In this animated anthology special, Leroy (Justin Roiland), Reggie (Zach Hadel) and Cheruce (Pamela Adlon) Paloni are excited to host their Halloween special for Hulu but frustrated by a non-existent budget. They try to figure things out as they go, introducing numerous short films to the audience in the process. Of course, this is Halloween, so things quickly get out of control and the siblings are sent on a wild adventure that plays with and spoofs the many tropes of the horror genre. Forget hosting, the Palonis need to focus on surviving…
If you’re a longtime subscriber of Disney+ internationally (or Hulu in the US), you’re likely to have sampled at least some of the offerings from 20th Century Animation. More precisely – given its apparent popularity – you’ve probably watched at least an episode or two of Solar Opposites by Justin Roiland. With that series doing so well, (the show is renewed for 2 more seasons already) Disney are smart enough to get more content from the Rick and Morty co-creator. Ironically, The Paloni Show is actually strongly influenced by an early rejected pilot of the same name from before Roiland hit it big on Adult Swim. So can a concept turned down in the past be retooled for success in 2022? Well, an anthology is always a tough sell thanks to the inherent tonal inconsistency of the various different stories. However, it’s creative enough for me not to dismiss it outright. Let’s take a deeper look.
The three Paloni siblings are pretty much the only connective tissue of this anthology, with the hosts starring in the wrap-around story throughout the roughly 1-hour running time. They’re all relatively amusing, admittedly shallow characters that bounce around from scenario to scenario while sending us into the various shorts. All 3 get some decent one liners and the bursts of curse word-filled ranting that the studio has become somewhat known for land at least some of the time. But I have to admit that I’m starting to have the problem where the voices for these various projects are starting to sound the same to my ear and it’s frankly getting distracting. On top of all that, the story leans so heavily on the horror tropes that it’s predictable more than funny.
Thankfully, you don’t come to an anthology film for the wraparound story and when it comes to the various shorts, I can be somewhat more enthusiastic. If the connective story feels tired and uninspired, then the shorts themselves are a potential shot in the arm for this studio. I think it’s fair to say at this point that 20th Century Animation has a style throughout all of their more recent shows. I think it’s mean-spirited to call it “bad” (though that is, of course, subjective) but the look of their TV has gradually become very similar looking and perhaps even homogenised. Well, the shorts within the Paloni Show absolutely cannot be accused of that. We have Anime-inspired pieces, claymation, live-action and much, much more. For those paying attention, you’ll even notice early online animation pioneer David Firth (of “Salad Fingers” fame) getting a spotlight in this showcase. And yes, his short is the kind of surreal, disturbing concept you’d expect from him, so he hasn’t been diluted by the “mainstream” on this occasion.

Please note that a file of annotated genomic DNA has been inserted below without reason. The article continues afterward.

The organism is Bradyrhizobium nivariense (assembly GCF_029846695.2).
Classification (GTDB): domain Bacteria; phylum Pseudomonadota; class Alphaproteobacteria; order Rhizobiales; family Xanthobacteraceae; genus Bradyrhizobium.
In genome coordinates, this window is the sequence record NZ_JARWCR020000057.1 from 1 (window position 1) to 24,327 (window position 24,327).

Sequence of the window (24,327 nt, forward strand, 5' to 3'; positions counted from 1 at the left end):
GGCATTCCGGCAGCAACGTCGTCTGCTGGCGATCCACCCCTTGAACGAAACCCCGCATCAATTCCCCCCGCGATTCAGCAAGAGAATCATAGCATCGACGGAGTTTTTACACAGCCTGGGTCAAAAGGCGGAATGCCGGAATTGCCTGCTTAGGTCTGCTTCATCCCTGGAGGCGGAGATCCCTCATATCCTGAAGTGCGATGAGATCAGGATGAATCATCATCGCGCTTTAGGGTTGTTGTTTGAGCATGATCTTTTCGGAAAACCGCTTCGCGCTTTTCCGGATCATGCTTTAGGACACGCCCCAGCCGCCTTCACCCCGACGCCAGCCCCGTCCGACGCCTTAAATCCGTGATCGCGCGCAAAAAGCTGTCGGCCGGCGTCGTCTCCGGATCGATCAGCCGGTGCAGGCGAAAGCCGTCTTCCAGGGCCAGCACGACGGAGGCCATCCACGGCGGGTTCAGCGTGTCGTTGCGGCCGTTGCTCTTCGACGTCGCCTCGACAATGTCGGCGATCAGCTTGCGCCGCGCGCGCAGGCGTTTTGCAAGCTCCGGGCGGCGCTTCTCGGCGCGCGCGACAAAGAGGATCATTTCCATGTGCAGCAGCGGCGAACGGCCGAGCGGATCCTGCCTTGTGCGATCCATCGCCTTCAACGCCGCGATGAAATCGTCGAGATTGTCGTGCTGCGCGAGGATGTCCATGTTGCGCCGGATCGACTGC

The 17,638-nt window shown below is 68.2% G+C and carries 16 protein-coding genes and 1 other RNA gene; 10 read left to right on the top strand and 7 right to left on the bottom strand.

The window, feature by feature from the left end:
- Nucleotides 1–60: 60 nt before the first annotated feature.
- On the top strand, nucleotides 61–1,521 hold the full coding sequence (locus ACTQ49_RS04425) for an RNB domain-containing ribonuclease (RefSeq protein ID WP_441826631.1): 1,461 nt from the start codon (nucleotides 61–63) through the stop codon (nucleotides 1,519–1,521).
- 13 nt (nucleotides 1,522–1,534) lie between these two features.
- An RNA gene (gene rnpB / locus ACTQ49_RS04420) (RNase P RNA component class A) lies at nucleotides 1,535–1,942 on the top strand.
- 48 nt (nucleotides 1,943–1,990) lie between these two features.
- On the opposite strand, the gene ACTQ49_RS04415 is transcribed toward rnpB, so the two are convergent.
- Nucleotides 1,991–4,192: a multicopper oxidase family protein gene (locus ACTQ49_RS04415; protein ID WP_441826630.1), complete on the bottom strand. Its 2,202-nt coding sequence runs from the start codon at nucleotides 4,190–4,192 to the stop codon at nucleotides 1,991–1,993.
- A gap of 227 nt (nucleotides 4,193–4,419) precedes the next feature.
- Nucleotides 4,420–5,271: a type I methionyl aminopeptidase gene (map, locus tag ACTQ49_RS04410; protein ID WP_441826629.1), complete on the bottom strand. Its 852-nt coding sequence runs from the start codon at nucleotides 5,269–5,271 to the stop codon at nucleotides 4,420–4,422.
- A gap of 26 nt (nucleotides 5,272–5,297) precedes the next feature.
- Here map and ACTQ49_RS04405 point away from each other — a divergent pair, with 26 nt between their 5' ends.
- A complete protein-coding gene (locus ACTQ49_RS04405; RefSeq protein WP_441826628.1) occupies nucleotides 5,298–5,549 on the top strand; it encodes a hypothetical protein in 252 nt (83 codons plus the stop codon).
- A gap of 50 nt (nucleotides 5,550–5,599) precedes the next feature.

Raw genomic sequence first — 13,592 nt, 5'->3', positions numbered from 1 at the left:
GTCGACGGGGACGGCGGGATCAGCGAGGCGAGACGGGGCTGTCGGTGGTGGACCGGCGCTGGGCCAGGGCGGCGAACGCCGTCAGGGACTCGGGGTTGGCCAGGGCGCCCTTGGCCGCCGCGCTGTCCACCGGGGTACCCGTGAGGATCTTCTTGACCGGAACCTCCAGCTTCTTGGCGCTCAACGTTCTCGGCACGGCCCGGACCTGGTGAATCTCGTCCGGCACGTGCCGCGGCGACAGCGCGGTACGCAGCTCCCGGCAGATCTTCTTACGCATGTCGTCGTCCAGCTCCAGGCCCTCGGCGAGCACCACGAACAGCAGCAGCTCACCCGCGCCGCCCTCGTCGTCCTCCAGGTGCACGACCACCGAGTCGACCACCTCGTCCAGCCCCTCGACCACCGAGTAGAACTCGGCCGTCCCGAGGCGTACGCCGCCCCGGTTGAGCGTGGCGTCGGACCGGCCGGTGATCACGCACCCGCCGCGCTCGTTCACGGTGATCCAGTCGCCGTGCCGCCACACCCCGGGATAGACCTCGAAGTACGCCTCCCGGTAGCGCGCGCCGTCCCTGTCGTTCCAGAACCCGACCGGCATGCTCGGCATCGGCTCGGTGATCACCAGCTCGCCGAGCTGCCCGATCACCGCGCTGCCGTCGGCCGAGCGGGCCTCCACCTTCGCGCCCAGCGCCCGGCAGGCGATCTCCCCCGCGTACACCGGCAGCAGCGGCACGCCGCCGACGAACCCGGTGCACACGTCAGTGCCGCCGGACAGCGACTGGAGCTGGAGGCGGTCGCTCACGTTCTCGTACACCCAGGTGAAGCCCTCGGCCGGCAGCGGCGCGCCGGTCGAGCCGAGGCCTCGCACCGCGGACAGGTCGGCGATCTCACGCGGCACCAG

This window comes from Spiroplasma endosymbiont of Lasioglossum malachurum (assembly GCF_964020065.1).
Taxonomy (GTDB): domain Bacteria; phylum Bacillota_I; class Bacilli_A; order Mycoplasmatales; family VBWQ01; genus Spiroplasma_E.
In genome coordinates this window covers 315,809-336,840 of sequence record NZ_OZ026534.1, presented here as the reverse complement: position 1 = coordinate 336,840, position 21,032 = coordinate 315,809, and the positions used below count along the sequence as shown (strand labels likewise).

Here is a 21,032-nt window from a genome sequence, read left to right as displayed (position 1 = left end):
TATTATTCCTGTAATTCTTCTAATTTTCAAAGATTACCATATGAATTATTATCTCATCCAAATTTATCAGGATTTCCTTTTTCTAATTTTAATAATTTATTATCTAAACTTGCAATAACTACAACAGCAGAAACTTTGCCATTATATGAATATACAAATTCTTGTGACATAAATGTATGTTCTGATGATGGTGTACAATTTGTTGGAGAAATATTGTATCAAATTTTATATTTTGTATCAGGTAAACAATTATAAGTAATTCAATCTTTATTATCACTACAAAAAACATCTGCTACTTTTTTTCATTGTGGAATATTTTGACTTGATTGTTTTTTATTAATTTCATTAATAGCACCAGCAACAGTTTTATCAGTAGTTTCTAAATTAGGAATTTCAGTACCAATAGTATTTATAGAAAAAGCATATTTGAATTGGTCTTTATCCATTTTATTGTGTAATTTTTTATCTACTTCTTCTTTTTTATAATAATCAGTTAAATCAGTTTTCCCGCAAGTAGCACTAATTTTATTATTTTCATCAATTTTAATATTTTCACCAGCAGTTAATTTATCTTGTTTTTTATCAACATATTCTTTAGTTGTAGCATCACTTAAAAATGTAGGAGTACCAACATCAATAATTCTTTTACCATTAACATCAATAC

Speaking of people getting a spotlight, I’d be remiss if I didn’t mention that one of the shorts features the apparent last ever performance of the late, great Gilbert Gottfried. Remember, we’re talking a 5-minute skit here, so there really isn’t too much to critique. What’s more, the dialogue in the short is (intentionally) delivered like stilted, dubbed dialogue. In fact, his is the one that I believe to be at least partially inspired by anime. But even with all of that said, Gilbert still shows signs of the energy he was so well known for. This is not the performance of an ill man. So it’s rather heartwarming to hear him one final time. Sure, it would have been nicer if he bowed out with a major film role but Mr. Gottfried didn’t have an ego. He thought nothing of doing guest appearances for YouTubers in more recent years. So all things considered, perhaps seeing him bow out on a relatively low-key streaming special designed to give lesser-known animators a chance is quite fitting.
The problem is, this show’s strength is also its biggest weakness. Like I said, it is very varied. Perhaps confusingly so. The tone, style and sense of humour bounces around left and right. If you’re lucky, several shorts in a row land with you and you’re hopefully invested enough to get through any that don’t. But if they don’t click, you’re probably going to bail out within the first 20 minutes. And that’s the danger of a scattershot anthology. In theory, it should catch the eye of a larger audience. In practice though, it’s quite likely to leave everyone feeling underserved. And even as someone who was lucky enough to get a decent amount of entertainment from the concept, the lack of cohesion combined with a lack of interest in the story that was meant to keep it all together means I can offer nothing more than a lukewarm recommendation at best.
Ranking: 3 stars out of 5
The Paloni Show! Halloween Special! is available in many countries on Disney+ internationally, including the UK and Ireland, Canada, Australia and more. US readers can find the special on Hulu.
What are your thoughts on “The Paloni Show! Halloween Special!”?